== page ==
[00:07:40] The second energy pathway is our glycolytic system. This is where we use blood glucose, the sugar that’s traveling through our blood, and break that down into ATP. This happens very rapidly, so it’s used for more intense bursts of activity lasting up to about three minutes. The reason we could only last that long with this energy system is that the by-product of glycolytic metabolism is lactic acid, which you will recognize as the burning sensation in your muscles when you’re working hard.

[00:08:14] Once lactic acid builds to a certain level. You have to slow down or stop because the muscles just can’t keep going. After some rest, the lactic acid is cleared and then you can do another burst. So this energy system is what we use for interval training, like a hiit work or speed work. And it’s also what we rely on at the start of an endurance activity, like running or cycling before we hit that steady state and get into our aerobic system, which I’ll talk about next.

[00:08:45] But as I said, this system relies on blood glucose. So in order to perform intense activity, you need to have glucose in your blood, meaning you have to have eaten something in the last couple of hours to provide the glucose to be able to work out. Now all food eventually turns to glucose in our bloodstream, whether it’s fat, protein, or carbs. So all food provides energy. But because carbs are the easiest molecule to turn into glucose, that’s the body’s preferred energy source, particularly if you’re eating close to workout time because protein and fat take a couple of hours to break down.

[00:09:26] So if blood glucose is not there or not enough of it, when you go to work out, that’s where you’ll find yourself hitting the wall or bonking, as they call it. In this type of activity, it doesn’t matter what you have in terms of reserves like stored fat or stored glycogen in your muscles. The body can’t access them. It needs glucose.

[00:09:50] And then our third and final pathway is the aerobic pathway that requires oxygen to metabolize, carbohydrates and fat to fuel longer duration, lower intensity activities. So think longer distance running, cycling, swimming, steady state activities.

[00:10:07] In this system, your body will first metabolize blood glucose, then stored glycogen, which is any leftover glucose you consumed, but didn’t use that gets stored in your muscles. And then stored body fat in that order. Now a lot of people think. “Okay, this is the way to go. Aerobic exercise burns fat. Yay”. And you might also have heard it recommended that if you do cardio first thing in the morning in a fasted state, you’ll burn more fat because there’s no blood glucose to use up.

[00:10:40] And while that’s sorta true, it’s really faulty thinking and it’s definitely not ideal. Because by the time we access our fat stores, it means that everything else is depleted. And your body really doesn’t want to use up its fat reserves. They are there for our survival. Particularly if you’re in a caloric deficit and you’re not eating enough as a rule, your body is going to protect that fat at all costs. So you’ll find yourself not having much energy to get through activity. You won’t be able to go as long. You won’t have the strength and speed and the workout just won’t feel that good.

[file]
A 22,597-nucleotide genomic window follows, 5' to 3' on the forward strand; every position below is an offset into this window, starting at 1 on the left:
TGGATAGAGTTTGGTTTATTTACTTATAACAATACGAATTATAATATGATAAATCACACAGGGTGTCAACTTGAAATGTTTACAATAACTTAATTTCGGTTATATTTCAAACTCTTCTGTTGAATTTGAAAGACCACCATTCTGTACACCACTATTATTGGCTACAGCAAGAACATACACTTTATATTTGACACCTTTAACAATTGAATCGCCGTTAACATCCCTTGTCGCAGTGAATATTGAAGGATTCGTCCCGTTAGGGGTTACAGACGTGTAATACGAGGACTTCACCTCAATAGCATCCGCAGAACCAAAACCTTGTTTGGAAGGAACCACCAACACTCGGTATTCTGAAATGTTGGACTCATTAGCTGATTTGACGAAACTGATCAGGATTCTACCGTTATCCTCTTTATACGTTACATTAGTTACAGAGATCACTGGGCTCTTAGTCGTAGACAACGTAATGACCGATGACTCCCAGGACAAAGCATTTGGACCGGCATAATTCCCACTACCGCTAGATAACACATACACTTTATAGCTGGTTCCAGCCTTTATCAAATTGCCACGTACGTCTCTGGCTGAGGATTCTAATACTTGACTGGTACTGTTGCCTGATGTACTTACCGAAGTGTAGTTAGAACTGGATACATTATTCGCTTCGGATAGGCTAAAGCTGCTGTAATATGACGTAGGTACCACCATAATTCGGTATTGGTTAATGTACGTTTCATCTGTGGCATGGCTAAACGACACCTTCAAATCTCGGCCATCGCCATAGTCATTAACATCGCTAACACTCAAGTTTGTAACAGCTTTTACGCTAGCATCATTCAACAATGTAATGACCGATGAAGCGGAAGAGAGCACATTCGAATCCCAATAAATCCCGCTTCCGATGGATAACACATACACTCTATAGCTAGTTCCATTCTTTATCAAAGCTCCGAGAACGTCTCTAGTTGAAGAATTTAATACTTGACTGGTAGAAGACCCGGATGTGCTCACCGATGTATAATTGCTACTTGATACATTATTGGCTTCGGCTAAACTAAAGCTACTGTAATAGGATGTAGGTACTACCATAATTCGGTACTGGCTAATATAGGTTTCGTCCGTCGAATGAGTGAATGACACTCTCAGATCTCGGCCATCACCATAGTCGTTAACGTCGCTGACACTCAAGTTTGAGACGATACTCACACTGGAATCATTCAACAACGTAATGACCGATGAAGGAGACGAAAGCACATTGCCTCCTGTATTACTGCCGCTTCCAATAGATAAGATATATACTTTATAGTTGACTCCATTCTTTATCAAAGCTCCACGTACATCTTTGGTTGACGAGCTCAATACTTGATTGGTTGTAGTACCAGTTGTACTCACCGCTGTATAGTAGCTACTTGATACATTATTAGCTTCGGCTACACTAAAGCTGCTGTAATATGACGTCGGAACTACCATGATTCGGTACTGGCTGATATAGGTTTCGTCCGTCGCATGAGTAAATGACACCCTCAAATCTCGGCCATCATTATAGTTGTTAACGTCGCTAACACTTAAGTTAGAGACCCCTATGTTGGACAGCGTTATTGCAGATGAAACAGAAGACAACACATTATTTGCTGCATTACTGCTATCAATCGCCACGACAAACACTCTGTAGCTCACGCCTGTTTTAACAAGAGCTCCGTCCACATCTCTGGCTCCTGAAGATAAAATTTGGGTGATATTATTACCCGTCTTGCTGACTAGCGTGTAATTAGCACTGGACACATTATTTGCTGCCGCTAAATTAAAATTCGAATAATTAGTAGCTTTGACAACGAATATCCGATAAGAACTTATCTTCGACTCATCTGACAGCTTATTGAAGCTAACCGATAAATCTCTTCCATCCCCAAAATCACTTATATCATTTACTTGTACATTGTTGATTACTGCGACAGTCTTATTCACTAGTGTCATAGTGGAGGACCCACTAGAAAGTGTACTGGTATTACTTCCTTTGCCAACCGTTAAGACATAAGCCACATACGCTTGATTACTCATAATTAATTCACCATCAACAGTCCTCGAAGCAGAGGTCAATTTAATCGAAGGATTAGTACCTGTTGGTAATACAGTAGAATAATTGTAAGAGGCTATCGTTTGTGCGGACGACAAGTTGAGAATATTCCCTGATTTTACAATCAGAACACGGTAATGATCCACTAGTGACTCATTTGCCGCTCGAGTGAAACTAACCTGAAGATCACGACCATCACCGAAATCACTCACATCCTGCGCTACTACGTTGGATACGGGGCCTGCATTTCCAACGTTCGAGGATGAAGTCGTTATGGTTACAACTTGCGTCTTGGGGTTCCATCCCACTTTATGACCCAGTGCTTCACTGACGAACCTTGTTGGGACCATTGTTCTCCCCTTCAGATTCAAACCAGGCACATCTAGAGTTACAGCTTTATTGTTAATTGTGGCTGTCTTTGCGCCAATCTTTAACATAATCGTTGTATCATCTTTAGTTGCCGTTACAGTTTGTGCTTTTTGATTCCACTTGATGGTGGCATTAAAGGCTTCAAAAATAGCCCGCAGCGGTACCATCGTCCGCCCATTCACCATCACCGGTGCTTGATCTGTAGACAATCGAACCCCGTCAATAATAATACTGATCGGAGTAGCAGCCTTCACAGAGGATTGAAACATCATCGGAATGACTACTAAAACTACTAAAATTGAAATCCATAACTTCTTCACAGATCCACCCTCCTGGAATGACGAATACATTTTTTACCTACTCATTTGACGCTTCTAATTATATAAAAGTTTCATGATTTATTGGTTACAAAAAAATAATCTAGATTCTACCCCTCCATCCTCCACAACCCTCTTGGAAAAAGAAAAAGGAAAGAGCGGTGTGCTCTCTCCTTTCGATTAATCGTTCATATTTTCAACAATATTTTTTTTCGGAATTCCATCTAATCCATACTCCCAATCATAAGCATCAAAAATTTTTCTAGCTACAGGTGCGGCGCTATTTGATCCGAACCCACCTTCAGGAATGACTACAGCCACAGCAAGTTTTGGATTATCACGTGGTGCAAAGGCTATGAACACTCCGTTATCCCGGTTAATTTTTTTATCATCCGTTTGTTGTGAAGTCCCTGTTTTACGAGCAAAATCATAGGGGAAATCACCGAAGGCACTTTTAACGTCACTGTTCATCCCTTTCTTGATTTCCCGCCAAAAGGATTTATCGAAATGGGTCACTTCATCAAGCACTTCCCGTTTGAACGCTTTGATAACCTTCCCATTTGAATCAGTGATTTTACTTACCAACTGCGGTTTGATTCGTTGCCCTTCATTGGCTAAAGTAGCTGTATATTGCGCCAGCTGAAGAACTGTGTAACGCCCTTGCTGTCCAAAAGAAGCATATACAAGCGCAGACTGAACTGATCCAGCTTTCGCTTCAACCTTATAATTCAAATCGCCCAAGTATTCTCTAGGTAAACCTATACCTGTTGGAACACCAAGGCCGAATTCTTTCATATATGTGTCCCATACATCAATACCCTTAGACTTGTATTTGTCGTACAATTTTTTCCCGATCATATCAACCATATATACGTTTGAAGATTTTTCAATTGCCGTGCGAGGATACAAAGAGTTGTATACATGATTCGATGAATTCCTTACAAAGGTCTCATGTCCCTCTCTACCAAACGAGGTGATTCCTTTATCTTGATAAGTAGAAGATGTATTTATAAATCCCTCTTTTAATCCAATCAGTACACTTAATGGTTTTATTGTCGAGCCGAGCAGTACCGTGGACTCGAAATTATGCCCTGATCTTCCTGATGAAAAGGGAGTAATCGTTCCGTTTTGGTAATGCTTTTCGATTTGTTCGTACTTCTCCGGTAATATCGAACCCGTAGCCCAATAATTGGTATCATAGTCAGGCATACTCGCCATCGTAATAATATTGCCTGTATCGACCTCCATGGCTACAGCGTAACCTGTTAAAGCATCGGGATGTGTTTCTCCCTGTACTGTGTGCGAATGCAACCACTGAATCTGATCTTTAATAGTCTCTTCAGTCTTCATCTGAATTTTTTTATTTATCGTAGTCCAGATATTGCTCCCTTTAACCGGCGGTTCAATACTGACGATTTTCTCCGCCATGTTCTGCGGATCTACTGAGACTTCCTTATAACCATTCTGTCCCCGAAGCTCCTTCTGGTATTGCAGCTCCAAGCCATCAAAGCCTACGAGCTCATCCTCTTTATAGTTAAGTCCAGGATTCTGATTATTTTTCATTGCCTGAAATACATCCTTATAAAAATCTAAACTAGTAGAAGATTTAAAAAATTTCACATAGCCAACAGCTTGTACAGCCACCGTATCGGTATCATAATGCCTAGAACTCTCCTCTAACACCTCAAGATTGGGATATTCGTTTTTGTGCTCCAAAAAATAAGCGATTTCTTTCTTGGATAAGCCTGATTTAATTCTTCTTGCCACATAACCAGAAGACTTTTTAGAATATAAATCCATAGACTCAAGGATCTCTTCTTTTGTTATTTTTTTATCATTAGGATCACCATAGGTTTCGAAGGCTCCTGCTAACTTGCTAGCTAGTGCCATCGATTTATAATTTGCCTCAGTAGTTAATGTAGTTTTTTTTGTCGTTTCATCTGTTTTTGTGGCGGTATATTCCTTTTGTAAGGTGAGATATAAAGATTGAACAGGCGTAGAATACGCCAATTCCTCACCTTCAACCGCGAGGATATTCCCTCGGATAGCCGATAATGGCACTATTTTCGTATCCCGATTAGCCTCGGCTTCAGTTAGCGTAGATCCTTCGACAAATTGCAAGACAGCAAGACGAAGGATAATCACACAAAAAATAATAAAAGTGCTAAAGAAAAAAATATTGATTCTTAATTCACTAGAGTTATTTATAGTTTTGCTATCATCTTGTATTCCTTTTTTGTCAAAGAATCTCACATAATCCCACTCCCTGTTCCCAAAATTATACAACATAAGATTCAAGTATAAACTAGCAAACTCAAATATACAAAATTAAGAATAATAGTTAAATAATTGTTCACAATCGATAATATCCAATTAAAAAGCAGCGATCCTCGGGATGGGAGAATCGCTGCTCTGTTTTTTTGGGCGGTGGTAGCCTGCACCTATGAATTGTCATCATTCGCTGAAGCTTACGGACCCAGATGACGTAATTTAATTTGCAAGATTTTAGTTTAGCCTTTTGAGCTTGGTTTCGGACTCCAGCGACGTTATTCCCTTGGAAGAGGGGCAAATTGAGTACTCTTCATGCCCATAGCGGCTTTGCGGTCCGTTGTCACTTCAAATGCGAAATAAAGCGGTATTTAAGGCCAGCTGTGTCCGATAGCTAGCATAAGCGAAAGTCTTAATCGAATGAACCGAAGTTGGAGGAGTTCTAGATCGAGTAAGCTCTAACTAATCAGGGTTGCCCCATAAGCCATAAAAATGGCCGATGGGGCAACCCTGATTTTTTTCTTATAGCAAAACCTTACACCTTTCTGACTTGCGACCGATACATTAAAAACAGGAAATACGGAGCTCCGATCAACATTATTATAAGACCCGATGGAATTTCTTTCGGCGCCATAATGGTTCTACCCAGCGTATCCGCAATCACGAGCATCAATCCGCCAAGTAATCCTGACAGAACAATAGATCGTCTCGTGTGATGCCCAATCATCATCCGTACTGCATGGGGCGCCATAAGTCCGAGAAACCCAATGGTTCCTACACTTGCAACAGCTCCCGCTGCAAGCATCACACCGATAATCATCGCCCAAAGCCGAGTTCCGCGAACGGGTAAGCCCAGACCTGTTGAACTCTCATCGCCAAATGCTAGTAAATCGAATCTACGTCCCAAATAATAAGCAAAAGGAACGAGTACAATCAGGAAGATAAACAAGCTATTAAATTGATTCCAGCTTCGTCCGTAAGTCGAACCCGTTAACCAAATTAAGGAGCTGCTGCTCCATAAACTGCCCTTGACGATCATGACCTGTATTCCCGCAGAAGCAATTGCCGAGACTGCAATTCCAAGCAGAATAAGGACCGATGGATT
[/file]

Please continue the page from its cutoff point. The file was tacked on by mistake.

[00:11:18] Now if you’re eating enough in general and you’re well-nourished and you have plenty of glycogen stores, then fat metabolism is much easier because. You’re not depleted and needing that fat to survive.

[00:11:30] So those are the three ways that we get the energy we need to get through our workout or activity. And then while we are working out, essentially what’s happening is we’re adding resistance or load to our muscles beyond what’s used in everyday life. So this increase in resistance causes little tiny microscopic tears in the muscle fibers. Which is entirely normal, as long as you’re not over-training or lifting beyond your capacity. And then the body goes to work after the exercise session to repair those tears it’s really pretty miraculous. And it’s in that repair work that our muscles grow and become stronger and more efficient.

[00:12:11] And nutrition’s role in all of that is that the muscles use amino acids, which is what we get when protein breaks down, to make those repairs.

[00:12:23] So there’s your little science lesson. And I really hope I didn’t overwhelm you with that. But the main takeaway here is that is why it’s so important that we have enough fuel to have the energy we need to get through the workout. And the preferred fuel sources carbs. And that we’re also eating some protein to help in the recovery and repair of the muscles.

[00:12:47] So getting enough is key. It’s a very dangerous myth that you should reduce food and increase activity to lose weight. You literally can’t eat less if you want to exercise more, at least not longterm.